Claire Crippen Matt Riley

As a high school student in Pennsylvania, Claire Crippen (Col ’11) wasn’t particularly motivated to become a part of her older brother Fran’s heritage at UVA. He’d had an intimidating run before graduating in 2006—ACC Swimmer of the Year in 2003 and 2004, eight-time ACC champion and 11-time All-American. But Claire, a 12-time high school All-American, was blessed with her own distinct talents and had her own goals.

Now, however, in the months following Fran’s death last October while swimming in an open-water race and the outpouring of support from people whose lives he touched, Claire has a different attitude about her connection with Fran’s legacy.

“I have learned so much from him, and I’m clearly following in his footsteps,” Claire says. “That’s probably something that I didn’t want to do back when I was a senior in high school, but now it’s an honor to follow in his footsteps. The legacy he left here—I’m just so happy that I can be a part of that.”

Like many siblings, Claire felt the pressure of comparisons, not only to Fran but also to her two sisters. All four were strong swimmers who developed within the same programs and clubs, where specific training methods funneled them toward the 400-yard individual medley. Fran, who made his name internationally as a long-distance freestyle specialist, set the UVA Aquatics and Fitness Center’s pool record in the 400 IM.

Claire started to swim the 400 IM when she began taking swimming seriously in eighth grade, and in short order she turned the event into her showcase race. Her efforts peaked this year at the ACC Championships, where she blazed her way to a time of 4:07.29—good for ACC and school records, plus her third career title in the 400 IM at the ACC meet. She also nabbed a 13th-place finish at the NCAA Championships in the event.

Her family, which has produced four All-American swimmers, is a dynasty within the sport, though they hardly act the part. The Crippens’ parents, Peter and Patricia, never overemphasized the role of swimming as part of their children’s identity, Claire says.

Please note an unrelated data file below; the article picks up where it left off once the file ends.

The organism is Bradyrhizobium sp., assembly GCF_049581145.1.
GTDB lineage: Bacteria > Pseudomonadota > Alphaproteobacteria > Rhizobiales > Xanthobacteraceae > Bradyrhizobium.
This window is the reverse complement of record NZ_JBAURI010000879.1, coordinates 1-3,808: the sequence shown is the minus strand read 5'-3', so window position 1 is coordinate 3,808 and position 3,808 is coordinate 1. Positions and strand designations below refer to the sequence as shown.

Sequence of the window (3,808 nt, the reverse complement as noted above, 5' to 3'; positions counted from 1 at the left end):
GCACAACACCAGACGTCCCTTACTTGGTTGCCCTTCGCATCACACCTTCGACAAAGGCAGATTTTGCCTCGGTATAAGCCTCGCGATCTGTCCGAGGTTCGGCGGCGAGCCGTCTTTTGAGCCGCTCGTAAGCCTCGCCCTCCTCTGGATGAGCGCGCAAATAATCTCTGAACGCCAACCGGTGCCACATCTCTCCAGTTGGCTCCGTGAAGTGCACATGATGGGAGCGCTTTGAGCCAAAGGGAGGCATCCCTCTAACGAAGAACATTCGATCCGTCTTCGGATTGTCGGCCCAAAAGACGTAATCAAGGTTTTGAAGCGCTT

The family’s strength was tested last fall when Fran died during an open-water swimming event in the United Arab Emirates. The entire swimming community—international as well as national—closed ranks around the Crippens in the ensuing healing process, reaching out to support the family in various ways. Many responded because Fran had touched their lives directly, giving his siblings a glimpse of his impact beyond the pool.

Among swimmers, Fran still serves as an inspiration. When the Cavalier men finished eighth this year in the NCAA Championships, the team’s highest finish ever, head coach Mark Bernardino said, “We faced adversity earlier this year when we lost Fran, and I think these guys all year swam for him.”

Indeed, when fourth-year Matt McLean won the NCAA championship in the 500 freestyle in March, he said, “That was for Fran.”

“We know Fran was looking down and smiling because that was one of his best events,” Bernardino added.

Much like her ability in the 400 IM, Claire shares a drive that distinguished her brother—a desire to influence younger athletes and give back to the swimming community. This summer Claire will head to Vietnam as part of the Coach for College program, where she will coach volleyball and teach health as part of the program.

After that, she plans eventually to pursue a graduate degree in education, but things are wide open right now. Increasingly, though, it appears that swimming at the elite level could be a part of Claire’s past.

“It’s not out of the question yet, but [Olympic] trials are still a year and a half away, and I have a lot of goals and things that I want to do,” Claire says. “I really am looking forward to the next stage of my life.”